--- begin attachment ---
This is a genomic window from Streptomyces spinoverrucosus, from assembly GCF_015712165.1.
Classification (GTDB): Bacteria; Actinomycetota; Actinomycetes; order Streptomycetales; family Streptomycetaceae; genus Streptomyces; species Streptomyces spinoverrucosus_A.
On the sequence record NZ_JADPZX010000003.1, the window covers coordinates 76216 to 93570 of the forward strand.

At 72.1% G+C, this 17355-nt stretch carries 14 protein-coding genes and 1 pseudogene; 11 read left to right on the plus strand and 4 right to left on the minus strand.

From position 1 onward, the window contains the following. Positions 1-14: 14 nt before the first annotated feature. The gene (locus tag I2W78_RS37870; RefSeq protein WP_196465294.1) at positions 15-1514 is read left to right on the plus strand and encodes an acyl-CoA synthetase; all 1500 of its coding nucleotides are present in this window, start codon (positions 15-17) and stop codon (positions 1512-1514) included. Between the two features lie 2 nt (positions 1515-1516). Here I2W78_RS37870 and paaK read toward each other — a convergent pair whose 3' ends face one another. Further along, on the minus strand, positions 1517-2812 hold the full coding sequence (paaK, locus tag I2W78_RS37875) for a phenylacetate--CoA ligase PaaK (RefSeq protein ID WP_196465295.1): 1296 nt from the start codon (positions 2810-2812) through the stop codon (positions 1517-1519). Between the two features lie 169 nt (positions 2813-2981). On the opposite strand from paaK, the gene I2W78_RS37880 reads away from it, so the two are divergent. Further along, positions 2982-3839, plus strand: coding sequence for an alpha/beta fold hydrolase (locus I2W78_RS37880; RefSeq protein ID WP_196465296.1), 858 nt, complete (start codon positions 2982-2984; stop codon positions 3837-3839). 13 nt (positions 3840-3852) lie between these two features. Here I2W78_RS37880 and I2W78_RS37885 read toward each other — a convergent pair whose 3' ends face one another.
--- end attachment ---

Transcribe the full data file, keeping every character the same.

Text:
This is a genomic window from Streptomyces spinoverrucosus, from assembly GCF_015712165.1.
Classification (GTDB): Bacteria; Actinomycetota; Actinomycetes; order Streptomycetales; family Streptomycetaceae; genus Streptomyces; species Streptomyces spinoverrucosus_A.
On the sequence record NZ_JADPZX010000003.1, the window covers coordinates 76216 to 93570 of the forward strand.

At 72.1% G+C, this 17355-nt stretch carries 14 protein-coding genes and 1 pseudogene; 11 read left to right on the plus strand and 4 right to left on the minus strand.

From position 1 onward, the window contains the following. Positions 1-14: 14 nt before the first annotated feature. The gene (locus tag I2W78_RS37870; RefSeq protein WP_196465294.1) at positions 15-1514 is read left to right on the plus strand and encodes an acyl-CoA synthetase; all 1500 of its coding nucleotides are present in this window, start codon (positions 15-17) and stop codon (positions 1512-1514) included. Between the two features lie 2 nt (positions 1515-1516). Here I2W78_RS37870 and paaK read toward each other — a convergent pair whose 3' ends face one another. Further along, on the minus strand, positions 1517-2812 hold the full coding sequence (paaK, locus tag I2W78_RS37875) for a phenylacetate--CoA ligase PaaK (RefSeq protein ID WP_196465295.1): 1296 nt from the start codon (positions 2810-2812) through the stop codon (positions 1517-1519). Between the two features lie 169 nt (positions 2813-2981). On the opposite strand from paaK, the gene I2W78_RS37880 reads away from it, so the two are divergent. Further along, positions 2982-3839, plus strand: coding sequence for an alpha/beta fold hydrolase (locus I2W78_RS37880; RefSeq protein ID WP_196465296.1), 858 nt, complete (start codon positions 2982-2984; stop codon positions 3837-3839). 13 nt (positions 3840-3852) lie between these two features. Here I2W78_RS37880 and I2W78_RS37885 read toward each other — a convergent pair whose 3' ends face one another.